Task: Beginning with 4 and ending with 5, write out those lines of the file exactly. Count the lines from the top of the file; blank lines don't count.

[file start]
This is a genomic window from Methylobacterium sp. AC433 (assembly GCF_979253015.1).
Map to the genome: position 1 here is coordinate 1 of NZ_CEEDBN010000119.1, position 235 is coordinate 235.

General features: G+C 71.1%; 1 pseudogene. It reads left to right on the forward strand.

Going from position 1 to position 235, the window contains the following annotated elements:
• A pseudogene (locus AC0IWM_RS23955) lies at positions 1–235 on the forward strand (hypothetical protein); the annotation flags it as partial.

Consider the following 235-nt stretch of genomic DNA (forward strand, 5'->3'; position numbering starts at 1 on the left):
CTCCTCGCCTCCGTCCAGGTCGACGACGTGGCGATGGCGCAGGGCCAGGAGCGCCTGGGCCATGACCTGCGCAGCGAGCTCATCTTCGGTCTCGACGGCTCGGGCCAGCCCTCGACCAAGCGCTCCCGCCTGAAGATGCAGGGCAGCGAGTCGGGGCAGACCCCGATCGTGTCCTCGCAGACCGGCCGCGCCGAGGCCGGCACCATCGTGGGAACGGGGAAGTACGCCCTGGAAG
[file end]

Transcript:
Going from position 1 to position 235, the window contains the following annotated elements:
• A pseudogene (locus AC0IWM_RS23955) lies at positions 1–235 on the forward strand (hypothetical protein); the annotation flags it as partial.